Topic overview

Grounds for divorce

Grounds for divorceTo get divorced, you need to show that you have suffered an irretrievable marriage breakdown. You do this on the basis of one of five 'facts' - the official grounds for divorce

You must also have been married for at least a year. If you have been married for less than a year, you can separate instead or in some cases apply for an annulment.

Similar rules apply for ending a registered civil partnership. If you are simply cohabiting, there is no legal barrier to separation. It can happen as and when either partner wishes.

Grounds for divorce

Whatever your own reasons for divorce, you can only petition for a divorce on the basis of one of five facts:

  1. Adultery: Your spouse has committed adultery and you find it intolerable to continue living with him or her. You can name the 'co-respondent' (the third party involved in the adultery) but it is not necessary - and is likely to increase emotional tension and legal costs.
  2. Unreasonable behaviour: Your spouse's unreasonable behaviour makes it intolerable for you to continue living together. Unreasonable behaviour can include domestic abuse, infidelity (other than full adultery) or persistent unpleasantness. This is the most common basis for divorce.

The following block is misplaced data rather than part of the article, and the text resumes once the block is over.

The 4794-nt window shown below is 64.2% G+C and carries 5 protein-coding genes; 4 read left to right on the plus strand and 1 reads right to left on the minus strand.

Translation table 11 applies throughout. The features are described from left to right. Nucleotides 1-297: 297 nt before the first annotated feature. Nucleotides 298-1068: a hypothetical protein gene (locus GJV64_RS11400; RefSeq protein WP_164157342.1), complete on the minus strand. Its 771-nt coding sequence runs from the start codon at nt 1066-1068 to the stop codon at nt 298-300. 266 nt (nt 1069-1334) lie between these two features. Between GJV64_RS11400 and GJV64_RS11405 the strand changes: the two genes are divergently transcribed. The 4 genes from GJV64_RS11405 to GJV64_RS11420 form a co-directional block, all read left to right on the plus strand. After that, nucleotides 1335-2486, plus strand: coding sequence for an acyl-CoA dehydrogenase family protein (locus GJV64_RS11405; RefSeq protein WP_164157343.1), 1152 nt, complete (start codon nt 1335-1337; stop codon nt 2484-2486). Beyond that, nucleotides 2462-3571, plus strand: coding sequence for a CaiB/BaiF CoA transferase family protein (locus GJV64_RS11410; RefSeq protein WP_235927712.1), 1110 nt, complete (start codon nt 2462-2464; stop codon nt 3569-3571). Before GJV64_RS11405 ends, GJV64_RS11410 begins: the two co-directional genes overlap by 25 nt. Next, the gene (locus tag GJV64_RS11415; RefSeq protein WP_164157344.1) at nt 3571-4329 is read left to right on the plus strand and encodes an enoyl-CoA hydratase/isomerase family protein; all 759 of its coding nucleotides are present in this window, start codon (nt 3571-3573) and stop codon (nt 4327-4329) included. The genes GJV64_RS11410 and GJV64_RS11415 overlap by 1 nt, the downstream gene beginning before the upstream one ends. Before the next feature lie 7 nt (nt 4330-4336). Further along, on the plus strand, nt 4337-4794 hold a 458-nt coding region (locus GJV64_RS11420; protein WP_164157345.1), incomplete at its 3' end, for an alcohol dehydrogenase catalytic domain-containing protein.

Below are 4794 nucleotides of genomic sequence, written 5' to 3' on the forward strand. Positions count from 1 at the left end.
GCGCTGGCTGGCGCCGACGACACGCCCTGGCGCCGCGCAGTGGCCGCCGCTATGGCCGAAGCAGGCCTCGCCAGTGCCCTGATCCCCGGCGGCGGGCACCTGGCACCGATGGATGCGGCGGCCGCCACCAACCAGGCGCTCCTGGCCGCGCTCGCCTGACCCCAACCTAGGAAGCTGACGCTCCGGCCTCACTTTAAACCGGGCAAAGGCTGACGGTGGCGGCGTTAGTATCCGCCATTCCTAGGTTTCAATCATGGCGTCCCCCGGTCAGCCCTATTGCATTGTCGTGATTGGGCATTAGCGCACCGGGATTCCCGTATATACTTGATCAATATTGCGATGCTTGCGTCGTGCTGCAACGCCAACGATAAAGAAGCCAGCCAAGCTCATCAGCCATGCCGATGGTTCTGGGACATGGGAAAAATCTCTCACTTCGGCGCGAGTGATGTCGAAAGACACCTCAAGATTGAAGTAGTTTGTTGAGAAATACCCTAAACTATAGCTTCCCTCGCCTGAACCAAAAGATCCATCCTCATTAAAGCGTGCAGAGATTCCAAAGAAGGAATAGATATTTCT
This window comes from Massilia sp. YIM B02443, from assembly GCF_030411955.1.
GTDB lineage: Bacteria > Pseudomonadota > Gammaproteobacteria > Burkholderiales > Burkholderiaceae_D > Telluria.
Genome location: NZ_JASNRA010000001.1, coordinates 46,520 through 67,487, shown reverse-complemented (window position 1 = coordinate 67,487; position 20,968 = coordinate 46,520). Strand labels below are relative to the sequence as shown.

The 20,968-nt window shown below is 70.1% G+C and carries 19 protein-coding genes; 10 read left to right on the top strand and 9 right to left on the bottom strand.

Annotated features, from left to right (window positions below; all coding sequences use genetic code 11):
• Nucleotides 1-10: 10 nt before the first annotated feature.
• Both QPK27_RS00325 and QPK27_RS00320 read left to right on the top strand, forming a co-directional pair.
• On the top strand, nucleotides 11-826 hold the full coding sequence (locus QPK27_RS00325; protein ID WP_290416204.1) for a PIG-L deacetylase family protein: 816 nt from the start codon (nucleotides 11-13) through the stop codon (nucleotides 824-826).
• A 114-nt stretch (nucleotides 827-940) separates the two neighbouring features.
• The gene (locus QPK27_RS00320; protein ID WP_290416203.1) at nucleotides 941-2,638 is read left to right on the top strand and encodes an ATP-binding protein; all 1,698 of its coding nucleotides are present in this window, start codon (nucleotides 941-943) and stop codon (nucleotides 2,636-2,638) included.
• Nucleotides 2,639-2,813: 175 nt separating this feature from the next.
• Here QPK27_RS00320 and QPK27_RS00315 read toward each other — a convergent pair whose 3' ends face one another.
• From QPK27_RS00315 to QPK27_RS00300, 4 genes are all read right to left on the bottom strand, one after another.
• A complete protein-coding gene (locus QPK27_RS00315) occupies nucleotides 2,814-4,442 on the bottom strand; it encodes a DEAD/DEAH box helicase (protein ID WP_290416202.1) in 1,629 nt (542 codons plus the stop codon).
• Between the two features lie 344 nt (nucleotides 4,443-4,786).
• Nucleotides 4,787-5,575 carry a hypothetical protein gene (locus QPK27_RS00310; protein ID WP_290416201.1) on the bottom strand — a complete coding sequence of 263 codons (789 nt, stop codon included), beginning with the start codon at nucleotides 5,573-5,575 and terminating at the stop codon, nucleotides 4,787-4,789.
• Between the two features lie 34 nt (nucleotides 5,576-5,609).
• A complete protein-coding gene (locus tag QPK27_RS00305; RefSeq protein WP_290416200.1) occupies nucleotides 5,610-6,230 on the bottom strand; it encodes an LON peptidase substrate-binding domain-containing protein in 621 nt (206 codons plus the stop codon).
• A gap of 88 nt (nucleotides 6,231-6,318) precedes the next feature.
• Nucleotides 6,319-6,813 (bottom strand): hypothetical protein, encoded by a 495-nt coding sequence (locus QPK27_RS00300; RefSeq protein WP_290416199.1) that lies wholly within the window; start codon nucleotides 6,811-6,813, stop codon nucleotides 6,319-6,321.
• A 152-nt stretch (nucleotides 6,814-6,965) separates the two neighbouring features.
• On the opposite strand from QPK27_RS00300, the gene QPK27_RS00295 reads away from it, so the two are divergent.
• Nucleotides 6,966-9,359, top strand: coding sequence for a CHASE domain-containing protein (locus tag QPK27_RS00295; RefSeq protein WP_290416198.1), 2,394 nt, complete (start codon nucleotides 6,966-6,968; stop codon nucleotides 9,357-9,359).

3. Desertion: Your spouse deserted you against your will, and you have been living apart for at least two years.
  4. Two years' separation: You have been separated for at least two years, and you both agree to the divorce. In principle, you can be separated while still living under the same roof - provided you live independent lives (eg: you do not live together or share household chores). You can also have lived together for up to six months during the period of separation, though any time living together will not count towards the two years.
  5. Five years' separation: You have been separated for at least five years.

Irretrievable marriage breakdown

Normally, the court will accept the grounds for divorce given in the divorce petition as proof of an irretrievable marriage breakdown without going into a great deal of detail.

If you are going to use an incident such as adultery or domestic violence as the basis for a divorce, you must not have continued to live together for more than six months after it occurred. Continuing to live together is likely to show that it is not, in fact, intolerable and so there has not been an irretrievable marriage breakdown.

The situation is more difficult if one spouse decides to defend the divorce, on the basis that there has not been an irretrievable marriage breakdown or that the reasons for the breakdown are not those given in the petition.

Your reasons for divorce

Contrary to popular belief, your reasons for divorce and the grounds for divorce used in the divorce petition usually makes little difference to any financial settlement or the arrangements for your children. There are exceptions - for example in the case of violent behaviour.

Where possible, you should agree between yourselves who will petition for the divorce and what the grounds for divorce will be. You should also try to agree the wording of any details given to support a claim of unreasonable behaviour.

Arguing about this in court in a defended divorce serves little purpose and can be very expensive.

Reviewed by Dominic Wisdom of Brethertons Solicitors